‘Nothing is as obnoxious as other people’s luck,’
F. Scott Fitzgerald – The Great Gatsby
The above quote is not exclusive to one long-deceased American storyteller as it should resonate with those of you who have ever partaken of gaming on a regular basis – in particular, dice related games.
For those of you that play tabletop wargaming, RPG’s or card based stuff – how many times have you felt that you could roll nothing but 1’s and 2’s, whilst your opponents or rivals roll nothing but 6’s? Come on, we all hate those bastards. And how smug they can get, it’s totally out of order. It shouldn’t be allowed. They’re just lucky, they’re not better than me! It really winds you up, doesn’t it? That building frustration, that furrowing brow, that last strand of inner self restraint that gets ever closer to snapping – then it’s gone, past the point of no return! You roar in your opponent’s face as you flip the table in rage-filled vindication! Models fly everywhere, opponent’s face goes from smiley smug face to crestfallen shock face as you fly at him armed to the teeth with your dice box in one hand and your tape measure ready to garotte him in the other! Blood for the motherf*****g blood god!
Okay, perhaps that’s just a deranged part of my own brain that thinks that last bit of crazy stuff, but don’t tell me the general jist of it hasn’t gone through your mind. Alright goddamnit, just me again. However, when we take a minute of reflection when the adrenalin rush has abated, have some deep breaths and analyse what actually happened. The vast majority of the time we can see that perhaps more than just luck was involved. This may sound simple and to an outsider, very easy to grasp, but there are some out there that simply refuse to accept the truth of this. They are the type that will roll a lot of perfectly average dice, look at the dice, look at you, back to the dice, then start swearing loudly and getting progressively more moody each time a dice hits the table. But in the grand scheme of things, most of us may learn to accept that on the very rare occasion (and I mean to emphasise this – very rare) you can put humiliating defeat down to shit dice. However, more often than not after a bit of thought you will come to one of three revelations about what happened:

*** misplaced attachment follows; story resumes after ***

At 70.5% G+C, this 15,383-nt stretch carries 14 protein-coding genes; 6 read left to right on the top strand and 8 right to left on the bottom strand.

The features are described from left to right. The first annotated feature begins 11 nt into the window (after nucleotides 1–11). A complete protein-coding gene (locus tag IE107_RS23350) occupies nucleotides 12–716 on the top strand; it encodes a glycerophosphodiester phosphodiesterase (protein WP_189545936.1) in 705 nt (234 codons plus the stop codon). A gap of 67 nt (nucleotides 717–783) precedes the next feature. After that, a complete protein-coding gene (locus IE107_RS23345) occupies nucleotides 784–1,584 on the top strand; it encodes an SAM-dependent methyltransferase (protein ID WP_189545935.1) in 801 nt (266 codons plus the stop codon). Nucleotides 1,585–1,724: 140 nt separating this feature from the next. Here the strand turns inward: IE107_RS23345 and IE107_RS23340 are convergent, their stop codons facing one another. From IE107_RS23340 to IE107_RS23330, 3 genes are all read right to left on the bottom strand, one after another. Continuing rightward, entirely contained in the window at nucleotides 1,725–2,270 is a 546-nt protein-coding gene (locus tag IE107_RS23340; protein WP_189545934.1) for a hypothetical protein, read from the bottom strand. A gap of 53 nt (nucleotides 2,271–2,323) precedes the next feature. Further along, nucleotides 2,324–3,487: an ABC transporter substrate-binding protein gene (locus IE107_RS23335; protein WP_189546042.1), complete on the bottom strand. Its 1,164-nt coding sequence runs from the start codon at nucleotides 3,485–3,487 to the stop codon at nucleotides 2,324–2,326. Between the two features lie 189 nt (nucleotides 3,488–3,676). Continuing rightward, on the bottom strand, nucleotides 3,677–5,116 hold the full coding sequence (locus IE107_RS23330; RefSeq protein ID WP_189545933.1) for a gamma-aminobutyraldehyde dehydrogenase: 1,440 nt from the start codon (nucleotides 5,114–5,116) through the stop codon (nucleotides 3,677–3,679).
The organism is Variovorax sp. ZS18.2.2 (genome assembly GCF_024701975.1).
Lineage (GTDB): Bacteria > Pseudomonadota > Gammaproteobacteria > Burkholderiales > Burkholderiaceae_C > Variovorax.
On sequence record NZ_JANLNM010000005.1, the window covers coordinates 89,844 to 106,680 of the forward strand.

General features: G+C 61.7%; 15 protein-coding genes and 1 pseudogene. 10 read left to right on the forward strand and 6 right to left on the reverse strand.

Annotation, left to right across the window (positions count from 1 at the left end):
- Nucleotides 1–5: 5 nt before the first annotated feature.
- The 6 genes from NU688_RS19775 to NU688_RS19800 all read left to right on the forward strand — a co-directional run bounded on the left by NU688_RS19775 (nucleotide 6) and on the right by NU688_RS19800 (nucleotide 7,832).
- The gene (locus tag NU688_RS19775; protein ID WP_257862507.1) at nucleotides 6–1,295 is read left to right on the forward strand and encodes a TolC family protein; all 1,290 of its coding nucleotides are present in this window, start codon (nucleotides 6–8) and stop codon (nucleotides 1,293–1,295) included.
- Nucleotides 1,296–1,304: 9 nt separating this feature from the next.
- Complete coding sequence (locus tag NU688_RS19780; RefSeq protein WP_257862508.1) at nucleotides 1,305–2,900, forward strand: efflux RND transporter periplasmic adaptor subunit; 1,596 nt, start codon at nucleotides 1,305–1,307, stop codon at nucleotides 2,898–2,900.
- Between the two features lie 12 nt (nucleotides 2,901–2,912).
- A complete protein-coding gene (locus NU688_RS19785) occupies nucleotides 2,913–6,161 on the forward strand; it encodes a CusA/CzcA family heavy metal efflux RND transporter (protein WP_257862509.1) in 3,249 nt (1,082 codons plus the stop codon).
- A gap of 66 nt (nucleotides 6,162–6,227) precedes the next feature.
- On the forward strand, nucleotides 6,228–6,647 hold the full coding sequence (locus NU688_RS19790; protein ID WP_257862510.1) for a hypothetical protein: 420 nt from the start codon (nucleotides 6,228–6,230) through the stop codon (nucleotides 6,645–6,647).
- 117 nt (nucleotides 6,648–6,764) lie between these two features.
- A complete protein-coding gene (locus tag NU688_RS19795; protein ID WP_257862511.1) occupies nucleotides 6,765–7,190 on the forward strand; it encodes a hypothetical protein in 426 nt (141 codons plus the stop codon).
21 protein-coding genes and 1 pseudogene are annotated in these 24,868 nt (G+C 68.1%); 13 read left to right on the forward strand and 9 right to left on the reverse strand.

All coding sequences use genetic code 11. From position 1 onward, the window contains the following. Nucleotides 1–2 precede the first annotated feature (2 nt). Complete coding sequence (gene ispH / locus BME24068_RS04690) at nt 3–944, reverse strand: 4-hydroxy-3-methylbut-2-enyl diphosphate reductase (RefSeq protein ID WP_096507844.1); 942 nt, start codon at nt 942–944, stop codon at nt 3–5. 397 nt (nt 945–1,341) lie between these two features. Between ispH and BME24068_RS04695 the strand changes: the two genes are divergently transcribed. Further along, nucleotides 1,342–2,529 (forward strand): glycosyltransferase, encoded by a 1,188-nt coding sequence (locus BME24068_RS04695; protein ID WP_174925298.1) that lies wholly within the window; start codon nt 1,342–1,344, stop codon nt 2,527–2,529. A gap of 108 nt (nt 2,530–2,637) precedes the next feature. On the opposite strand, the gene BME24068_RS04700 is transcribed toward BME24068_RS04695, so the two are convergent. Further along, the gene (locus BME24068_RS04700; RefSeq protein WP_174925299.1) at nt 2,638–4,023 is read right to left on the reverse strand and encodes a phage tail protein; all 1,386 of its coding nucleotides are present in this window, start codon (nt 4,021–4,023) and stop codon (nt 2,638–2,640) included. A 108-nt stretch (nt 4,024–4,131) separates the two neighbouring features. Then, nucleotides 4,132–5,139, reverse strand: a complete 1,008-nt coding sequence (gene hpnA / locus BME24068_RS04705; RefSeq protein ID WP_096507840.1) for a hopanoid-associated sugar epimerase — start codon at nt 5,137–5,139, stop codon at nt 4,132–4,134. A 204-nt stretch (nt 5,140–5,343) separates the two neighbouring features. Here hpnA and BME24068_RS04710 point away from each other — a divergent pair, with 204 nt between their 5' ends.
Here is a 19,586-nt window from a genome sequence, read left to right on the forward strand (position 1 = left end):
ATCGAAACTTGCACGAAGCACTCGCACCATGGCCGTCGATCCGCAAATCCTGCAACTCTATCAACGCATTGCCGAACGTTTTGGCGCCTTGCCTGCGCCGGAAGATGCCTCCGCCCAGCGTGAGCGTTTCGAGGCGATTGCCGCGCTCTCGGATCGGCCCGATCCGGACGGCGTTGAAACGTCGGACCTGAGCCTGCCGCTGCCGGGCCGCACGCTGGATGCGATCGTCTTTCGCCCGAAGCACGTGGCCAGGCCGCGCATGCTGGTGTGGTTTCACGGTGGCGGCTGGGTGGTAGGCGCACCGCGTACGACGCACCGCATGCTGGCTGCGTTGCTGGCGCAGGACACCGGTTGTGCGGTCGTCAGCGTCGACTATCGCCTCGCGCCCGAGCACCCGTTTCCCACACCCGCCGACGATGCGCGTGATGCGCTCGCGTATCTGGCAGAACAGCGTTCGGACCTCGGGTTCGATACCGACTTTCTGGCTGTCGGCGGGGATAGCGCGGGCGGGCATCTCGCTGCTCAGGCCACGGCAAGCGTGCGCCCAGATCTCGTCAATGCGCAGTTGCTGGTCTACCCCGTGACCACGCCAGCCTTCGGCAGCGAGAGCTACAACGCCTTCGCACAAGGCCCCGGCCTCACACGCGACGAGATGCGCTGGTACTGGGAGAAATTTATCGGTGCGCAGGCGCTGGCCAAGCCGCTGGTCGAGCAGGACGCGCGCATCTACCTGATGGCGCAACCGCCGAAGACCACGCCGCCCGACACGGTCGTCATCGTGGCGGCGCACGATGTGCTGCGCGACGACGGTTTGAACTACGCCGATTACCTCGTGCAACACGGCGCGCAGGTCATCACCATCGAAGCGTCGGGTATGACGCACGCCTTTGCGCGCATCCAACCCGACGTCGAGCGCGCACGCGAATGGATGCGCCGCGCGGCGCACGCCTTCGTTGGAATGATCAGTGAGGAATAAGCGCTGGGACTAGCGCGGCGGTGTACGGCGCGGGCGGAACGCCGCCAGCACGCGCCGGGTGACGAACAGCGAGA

1. I played like a complete fool
2. My army/squad/force/list (etc) composition needs a bit of thought & adjustment
3. My opponent’s strategy & tactics were better than mine
For me, I know that the most often result is number (1) in this list, with a healthy smattering of (3) there too. Yes, it has been the case – on a rare occurrence, you understand of course – that my simply groundbreaking, stunning, unorthodox tactics have been found to be not all that they were cracked up to be. I certainly had a plan, and by the Lord I was decisive on it, as decisive as George W. Bush himself! (and just as wrong, unfortunately). And of course I am willing to accept that a good player has outplayed me, frankly. I actually genuinely enjoy when I can look back at a game, and realise that with my limited ability I couldn’t have beaten my opponent with the tools to hand as he was better than I was. Exactly like the Scotland rugby team vs southern hemisphere opposition.